VMware, a leading innovator in enterprise software, has released a study into the state of digital workspace technologies which reveals that high growth companies that invest more in the digital employee experience are more likely to achieve business growth, have a progressive culture, retain talent and be rated as a top place to work by their employees.
Two thirds of employees (66%) across Europe, Middle East and Africa (EMEA) report that the flexibility of digital tools required for work would influence their decision to apply for or accept a position at a company, with 70% of all respondents saying their current employer should be placing more importance on this.
However, if companies are to reap the rewards of digital workspace technologies, greater collaboration between HR and IT is needed to improve the digital employee experience. Employee education is required to remove ambiguity over who is responsible for providing employees with a positive digital experience, with 49% of employees not knowing if they should approach HR or IT about their experience, and 21% feeling this is another barrier to delivering a positive experience.
In addition, the research demonstrates how surveyed organisations that have higher rates of growth** provide more digital experience factors, that include having access to devices, tools, apps and technology wherever they perform work activities, to their employees (6, on average), compared to companies that have lower rates of revenue growth (3-4, on average). For example, those that are underperforming/not growing are much less likely to give employees the freedom to work from their personal device (36%), give access to applications that enable productivity from day one (36%) and provide applications on any device for their most important tasks (excluding email) (47%), compared to those experiencing high growth/hypergrowth (76%, 68% and 93%, respectively).
And while there are different people who respondents see as ultimately responsible for the digital experience, 84% of employees are calling for HR and IT to work better together, particularly given that only 18% of employees report HR and IT collaborate all of the time, with eight in 10 respondents saying HR should be given more responsibility in improving the digital employee experience.
“Too often, the conversation about digital transformation focuses on the technology and leaves out a key ingredient to a winning strategy – attracting and retaining the best talent,” says Ian Jansen van Rensburg, senior systems engineer at VMware. “To compete for the best talent, companies are prioritising employee experience, which encompasses technology, workstyle and culture.”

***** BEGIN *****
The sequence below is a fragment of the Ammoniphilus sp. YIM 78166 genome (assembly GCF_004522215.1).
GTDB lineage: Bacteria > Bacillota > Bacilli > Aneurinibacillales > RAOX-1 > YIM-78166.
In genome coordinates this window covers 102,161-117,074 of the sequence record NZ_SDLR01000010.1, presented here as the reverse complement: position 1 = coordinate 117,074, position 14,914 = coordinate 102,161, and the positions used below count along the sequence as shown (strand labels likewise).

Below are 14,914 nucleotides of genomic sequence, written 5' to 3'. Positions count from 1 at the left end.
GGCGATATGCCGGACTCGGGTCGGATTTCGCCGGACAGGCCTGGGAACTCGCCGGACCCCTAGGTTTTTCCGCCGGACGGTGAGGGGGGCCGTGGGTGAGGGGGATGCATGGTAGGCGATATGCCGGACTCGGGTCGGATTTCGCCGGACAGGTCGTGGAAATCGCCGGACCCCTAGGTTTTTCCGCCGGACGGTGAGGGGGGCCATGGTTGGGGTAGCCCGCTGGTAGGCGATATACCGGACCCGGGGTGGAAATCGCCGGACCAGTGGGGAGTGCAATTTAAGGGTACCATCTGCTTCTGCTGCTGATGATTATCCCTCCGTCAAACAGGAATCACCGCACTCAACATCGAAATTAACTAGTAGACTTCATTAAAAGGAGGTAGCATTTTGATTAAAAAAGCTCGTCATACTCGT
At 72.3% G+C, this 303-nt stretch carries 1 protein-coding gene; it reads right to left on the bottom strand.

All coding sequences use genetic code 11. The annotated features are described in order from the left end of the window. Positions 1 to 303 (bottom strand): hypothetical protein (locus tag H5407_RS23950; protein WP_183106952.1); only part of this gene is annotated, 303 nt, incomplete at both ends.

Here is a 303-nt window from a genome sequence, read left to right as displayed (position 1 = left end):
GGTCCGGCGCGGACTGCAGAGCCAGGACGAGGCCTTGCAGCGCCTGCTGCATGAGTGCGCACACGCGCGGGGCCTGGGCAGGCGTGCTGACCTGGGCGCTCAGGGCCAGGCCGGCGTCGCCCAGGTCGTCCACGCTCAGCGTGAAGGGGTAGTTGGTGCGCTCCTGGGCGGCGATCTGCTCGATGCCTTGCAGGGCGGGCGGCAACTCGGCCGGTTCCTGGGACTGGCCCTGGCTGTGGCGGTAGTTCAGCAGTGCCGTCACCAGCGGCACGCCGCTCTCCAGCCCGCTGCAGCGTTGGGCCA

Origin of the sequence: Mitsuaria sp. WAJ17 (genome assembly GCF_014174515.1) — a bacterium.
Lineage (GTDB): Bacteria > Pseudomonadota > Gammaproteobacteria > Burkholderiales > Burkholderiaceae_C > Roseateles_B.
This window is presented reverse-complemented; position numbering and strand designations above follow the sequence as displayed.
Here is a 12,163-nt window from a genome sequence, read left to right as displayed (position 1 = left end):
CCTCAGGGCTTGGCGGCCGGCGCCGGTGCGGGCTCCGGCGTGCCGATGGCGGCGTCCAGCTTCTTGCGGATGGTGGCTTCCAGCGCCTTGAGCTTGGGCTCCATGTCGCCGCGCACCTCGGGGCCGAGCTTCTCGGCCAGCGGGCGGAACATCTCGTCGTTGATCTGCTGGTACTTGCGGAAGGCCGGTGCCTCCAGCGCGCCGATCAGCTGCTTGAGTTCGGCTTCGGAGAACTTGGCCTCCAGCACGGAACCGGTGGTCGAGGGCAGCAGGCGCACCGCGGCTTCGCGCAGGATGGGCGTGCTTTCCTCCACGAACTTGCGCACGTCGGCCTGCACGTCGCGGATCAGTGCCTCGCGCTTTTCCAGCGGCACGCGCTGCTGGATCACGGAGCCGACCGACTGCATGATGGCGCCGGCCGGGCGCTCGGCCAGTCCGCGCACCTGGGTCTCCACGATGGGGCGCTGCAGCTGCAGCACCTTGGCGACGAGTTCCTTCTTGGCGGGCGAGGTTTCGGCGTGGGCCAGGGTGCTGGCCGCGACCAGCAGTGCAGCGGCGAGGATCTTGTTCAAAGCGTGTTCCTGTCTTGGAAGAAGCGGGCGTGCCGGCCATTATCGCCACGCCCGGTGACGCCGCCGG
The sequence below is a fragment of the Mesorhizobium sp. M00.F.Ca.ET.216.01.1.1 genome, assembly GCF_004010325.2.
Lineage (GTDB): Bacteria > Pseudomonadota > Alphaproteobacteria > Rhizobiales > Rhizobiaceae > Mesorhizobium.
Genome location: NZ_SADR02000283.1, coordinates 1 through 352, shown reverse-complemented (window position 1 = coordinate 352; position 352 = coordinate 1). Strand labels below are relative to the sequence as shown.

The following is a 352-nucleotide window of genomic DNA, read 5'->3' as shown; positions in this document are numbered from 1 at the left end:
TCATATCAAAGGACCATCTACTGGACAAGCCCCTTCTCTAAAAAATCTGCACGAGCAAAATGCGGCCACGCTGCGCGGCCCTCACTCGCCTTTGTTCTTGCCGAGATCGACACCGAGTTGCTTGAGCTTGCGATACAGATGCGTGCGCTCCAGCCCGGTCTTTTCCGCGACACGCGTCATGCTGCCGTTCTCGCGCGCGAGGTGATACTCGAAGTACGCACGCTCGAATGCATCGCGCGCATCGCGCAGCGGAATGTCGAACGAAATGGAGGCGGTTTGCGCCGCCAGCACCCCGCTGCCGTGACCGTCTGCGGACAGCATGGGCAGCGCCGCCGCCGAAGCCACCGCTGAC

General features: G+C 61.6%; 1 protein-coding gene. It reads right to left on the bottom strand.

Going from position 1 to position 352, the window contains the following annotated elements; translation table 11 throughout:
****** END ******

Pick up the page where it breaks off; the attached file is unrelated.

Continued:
Delivering a better digital employee experience also plays a role in workforce sentiment.
Respondents who say their organisation gives them the ability to work from anywhere as easily as from the office are significantly more likely to say they are proud of their organisation, compared to respondents whose company does not enable the freedom to work from anywhere (72% compared to 27%, respectively). They are also more likely to claim their organisation has a progressive culture (73% vs. 25%), is recognised as one of the top places to work (71% vs. 28%) and provides good work-life balance (70% vs. 28%).
“It’s very important that we give our employees the opportunity to shape their working environment as they see best fit for themselves,” says Dirk Eckert, managing director, Individual Solutions and Products, Deutsche Telekom. “Traditional values influencing how people picked a company as an employer were job security, a good salary and company benefits, but choice of how, where and with what device you can work is becoming increasingly important, especially for young people.”
A third of respondents who say that there are challenges to delivering the optimum digital experience cite a lack of understanding of what employees want as the biggest obstacle, followed by it not being considered a business priority (20%). Almost two thirds (61%) of employees feel like they don’t even have a voice when it comes to the tools they can use at work, despite 83% of ITDMs believing they do give employees a voice in this area.
Says Jansen van Rensburg: “Leaders committed to improving employee experience are adopting the digital workspace, a concept VMware pioneered three years ago. A digital workspace platform fuels modern digital experiences, which is critically important to current and prospective employees as well as improving other key business outcomes.”
Jean Pierre Brulard, senior vice president and EMEA general manager, VMware, says: “The key to any company’s success is its human capital. It allows them to innovate, execute and lead in the marketplace. But as talented employees find more adaptable job options that are amenable to their lifestyles and career goals, employers have no choice but to compete harder than ever to attract and retain them.”
About the research
*In March and April 2019, 3,600 EMEA employees (1,800), IT decision makers (900) and HR decision makers (900) who use computer/smart devices for work purposes were interviewed. The number of respondents from each EMEA country were: UK (600), Germany (600), France (600), Italy (200), Netherlands (200), Russia (200), Poland (200), Norway (200), Sweden (200), Spain (200), UAE (200) and Saudi Arabia (200). They were from organisations in a range of public and private sectors and their organisation had to have an employee size of 500 employees or more.
**Companies cited as experiencing high growth/hypergrowth YoY on average have 6.3 digital employee experience factors out of ten, compared to 3.7 factors in companies not experiencing growth.